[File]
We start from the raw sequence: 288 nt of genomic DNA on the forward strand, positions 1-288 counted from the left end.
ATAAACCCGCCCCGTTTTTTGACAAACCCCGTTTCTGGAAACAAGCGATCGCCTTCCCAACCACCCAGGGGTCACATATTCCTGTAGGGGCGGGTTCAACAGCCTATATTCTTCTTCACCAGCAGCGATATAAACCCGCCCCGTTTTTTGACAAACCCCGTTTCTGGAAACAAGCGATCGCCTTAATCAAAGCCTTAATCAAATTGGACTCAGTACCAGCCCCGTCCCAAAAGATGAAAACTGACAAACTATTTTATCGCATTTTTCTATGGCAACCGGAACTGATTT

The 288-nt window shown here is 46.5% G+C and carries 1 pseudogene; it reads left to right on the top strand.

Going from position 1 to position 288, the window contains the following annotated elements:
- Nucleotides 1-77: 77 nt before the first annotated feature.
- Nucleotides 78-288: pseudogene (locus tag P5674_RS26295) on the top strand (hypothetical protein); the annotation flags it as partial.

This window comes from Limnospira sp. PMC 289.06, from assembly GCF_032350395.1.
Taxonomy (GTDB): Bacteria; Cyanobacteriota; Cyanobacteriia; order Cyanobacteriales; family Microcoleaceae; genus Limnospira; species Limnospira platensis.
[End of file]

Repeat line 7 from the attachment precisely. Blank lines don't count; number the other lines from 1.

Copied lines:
This window comes from Limnospira sp. PMC 289.06, from assembly GCF_032350395.1.